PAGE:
I can't think of many things... Even improper locking would still execute an even amount of $2005/6 writes, so the latch would remain consistent afterwards, even if those specific writes we're botched.

One thing I can think of are mid-screen horizontal scroll changes... I seem to remember some games not bothering to do a second $2005 write since they only needed to change the X scroll, so this could end up resulting in an inconsistent state of the latch.
Re: Correct usage of PPUSTATUS
by on (#201541)
tokumaru wrote:
GradualGames wrote:
What could cause an unpaired write except for improper locking of nmi vs. main thread?

I can't think of many things... Even improper locking would still execute an even amount of $2005/6 writes, so the latch would remain consistent afterwards, even if those specific writes we're botched.

One thing I can think of are mid-screen horizontal scroll changes... I seem to remember some games not bothering to do a second $2005 write since they only needed to change the X scroll, so this could end up resulting in an inconsistent state of the latch.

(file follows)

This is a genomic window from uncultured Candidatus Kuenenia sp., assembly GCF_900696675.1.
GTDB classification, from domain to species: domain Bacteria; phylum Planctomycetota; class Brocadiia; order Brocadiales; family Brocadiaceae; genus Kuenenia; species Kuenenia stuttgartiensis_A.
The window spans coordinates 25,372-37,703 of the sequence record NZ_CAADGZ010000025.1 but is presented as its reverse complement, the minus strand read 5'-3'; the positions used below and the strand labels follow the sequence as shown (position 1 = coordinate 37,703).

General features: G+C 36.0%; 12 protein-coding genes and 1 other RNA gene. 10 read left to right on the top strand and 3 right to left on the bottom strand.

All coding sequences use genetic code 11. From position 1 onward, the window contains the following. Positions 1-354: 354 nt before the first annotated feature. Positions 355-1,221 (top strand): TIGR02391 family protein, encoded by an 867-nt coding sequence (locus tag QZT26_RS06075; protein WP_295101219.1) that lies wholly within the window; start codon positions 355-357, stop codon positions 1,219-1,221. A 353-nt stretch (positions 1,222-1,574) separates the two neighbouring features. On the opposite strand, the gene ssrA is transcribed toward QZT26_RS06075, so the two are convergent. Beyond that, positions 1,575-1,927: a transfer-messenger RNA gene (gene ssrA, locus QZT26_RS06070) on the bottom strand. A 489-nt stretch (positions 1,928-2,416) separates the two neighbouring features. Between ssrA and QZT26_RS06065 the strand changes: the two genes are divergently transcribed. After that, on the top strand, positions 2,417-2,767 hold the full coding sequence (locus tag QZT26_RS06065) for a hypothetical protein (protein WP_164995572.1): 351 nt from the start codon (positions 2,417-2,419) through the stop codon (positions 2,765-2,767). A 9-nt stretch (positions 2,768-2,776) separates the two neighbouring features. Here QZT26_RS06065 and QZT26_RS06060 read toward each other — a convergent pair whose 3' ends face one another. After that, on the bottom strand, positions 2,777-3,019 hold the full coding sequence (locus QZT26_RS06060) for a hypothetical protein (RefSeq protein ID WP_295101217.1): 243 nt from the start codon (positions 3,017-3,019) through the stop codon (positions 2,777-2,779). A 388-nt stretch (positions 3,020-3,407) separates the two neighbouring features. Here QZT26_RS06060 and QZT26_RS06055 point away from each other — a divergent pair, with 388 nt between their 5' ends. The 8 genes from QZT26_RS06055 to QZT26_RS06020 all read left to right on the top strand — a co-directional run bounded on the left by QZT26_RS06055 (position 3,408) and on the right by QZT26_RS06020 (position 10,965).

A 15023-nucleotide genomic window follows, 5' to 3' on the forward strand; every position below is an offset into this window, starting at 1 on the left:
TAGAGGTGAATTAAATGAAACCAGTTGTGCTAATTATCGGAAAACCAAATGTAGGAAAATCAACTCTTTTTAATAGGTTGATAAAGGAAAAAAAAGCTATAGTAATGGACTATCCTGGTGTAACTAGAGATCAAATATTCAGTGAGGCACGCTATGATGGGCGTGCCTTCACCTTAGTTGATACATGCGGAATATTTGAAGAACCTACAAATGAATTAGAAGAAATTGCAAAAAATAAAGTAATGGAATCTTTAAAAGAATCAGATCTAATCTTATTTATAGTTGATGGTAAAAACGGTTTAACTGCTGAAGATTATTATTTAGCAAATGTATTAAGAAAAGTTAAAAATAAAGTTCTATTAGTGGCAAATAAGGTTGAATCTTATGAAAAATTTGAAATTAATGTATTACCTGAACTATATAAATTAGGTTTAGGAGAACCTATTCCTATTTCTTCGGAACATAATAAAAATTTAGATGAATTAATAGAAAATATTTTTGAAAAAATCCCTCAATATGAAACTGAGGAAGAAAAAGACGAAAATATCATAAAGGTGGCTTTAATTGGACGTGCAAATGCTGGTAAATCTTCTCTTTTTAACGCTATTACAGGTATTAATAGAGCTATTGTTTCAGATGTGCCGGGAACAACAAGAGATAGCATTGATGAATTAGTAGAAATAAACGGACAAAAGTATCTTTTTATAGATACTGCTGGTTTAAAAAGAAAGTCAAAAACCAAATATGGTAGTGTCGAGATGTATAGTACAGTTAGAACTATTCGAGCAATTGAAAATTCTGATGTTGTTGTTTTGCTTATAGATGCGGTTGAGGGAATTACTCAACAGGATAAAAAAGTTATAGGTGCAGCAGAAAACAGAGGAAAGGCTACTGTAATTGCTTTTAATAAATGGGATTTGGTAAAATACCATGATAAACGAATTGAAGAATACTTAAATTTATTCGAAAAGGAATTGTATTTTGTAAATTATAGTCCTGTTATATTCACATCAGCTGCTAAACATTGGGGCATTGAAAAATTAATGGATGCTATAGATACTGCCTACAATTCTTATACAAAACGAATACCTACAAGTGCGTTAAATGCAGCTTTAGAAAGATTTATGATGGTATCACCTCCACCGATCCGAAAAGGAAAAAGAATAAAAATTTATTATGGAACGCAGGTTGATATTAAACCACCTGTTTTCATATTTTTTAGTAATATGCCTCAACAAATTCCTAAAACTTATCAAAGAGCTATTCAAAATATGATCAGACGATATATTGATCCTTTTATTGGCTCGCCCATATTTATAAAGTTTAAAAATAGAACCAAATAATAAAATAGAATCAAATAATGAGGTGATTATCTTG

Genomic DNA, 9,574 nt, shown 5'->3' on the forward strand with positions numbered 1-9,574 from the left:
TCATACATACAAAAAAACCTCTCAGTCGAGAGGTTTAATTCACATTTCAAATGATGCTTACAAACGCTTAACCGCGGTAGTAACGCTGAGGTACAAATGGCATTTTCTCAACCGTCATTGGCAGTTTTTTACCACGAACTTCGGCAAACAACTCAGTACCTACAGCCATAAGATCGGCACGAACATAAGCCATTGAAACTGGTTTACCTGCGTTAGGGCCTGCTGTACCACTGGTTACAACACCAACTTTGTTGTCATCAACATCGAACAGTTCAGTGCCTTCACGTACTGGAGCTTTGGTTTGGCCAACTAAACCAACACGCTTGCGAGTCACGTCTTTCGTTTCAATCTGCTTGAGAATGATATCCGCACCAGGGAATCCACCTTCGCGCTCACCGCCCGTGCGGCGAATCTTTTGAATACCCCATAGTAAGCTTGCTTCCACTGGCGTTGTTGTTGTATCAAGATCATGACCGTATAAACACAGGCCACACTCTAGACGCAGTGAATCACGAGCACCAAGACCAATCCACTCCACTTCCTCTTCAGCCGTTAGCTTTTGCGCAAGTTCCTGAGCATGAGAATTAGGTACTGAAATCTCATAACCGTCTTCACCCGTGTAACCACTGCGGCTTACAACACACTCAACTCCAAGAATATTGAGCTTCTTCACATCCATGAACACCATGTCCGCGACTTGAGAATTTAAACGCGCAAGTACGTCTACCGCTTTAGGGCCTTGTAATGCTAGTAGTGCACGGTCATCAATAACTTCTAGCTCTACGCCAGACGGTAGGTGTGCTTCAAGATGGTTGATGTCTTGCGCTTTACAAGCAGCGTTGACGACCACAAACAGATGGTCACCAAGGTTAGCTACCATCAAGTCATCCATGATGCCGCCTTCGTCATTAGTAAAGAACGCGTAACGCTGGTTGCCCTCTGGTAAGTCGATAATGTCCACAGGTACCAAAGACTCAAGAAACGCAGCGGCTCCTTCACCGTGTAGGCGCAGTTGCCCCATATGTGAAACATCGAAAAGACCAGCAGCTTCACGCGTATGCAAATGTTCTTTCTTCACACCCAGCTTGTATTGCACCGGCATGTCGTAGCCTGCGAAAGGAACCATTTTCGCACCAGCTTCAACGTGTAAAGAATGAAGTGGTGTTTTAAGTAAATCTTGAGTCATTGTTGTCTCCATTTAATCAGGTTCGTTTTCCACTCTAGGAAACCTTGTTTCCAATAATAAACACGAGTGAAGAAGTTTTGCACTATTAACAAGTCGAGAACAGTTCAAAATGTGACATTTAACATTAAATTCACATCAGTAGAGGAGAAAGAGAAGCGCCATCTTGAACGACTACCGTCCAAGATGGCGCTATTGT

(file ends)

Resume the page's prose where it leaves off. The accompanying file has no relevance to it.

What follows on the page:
Hmm...so in my experiments with Split X/Y scrolling using an irq, sometimes I've seen an odd little dotted pattern in the last 8 pixel wide column of a given screen split (I'm not talking about the flickery/bouncy scanline artifact at the very left of the screen that some games have, say smb3 status bar. I've found it's pretty easy to hide that particular artifact by adjusting timing. This is a more consistent looking pattern). With enough fiddling with the waits that push code into hblank I was able to get it to go away. But I'm wondering if there's any possibility that reading $2002 first in these irqs would also help with that problem or if that is more likely to be purely a timing problem where I may have written something just outside of hblank, perhaps. I'm guessing it may be the latter because it's just this tiny tiny little section of the topmost row of pixels of the last column of a split in some cases, the rest of the split scrolling area looks as expected.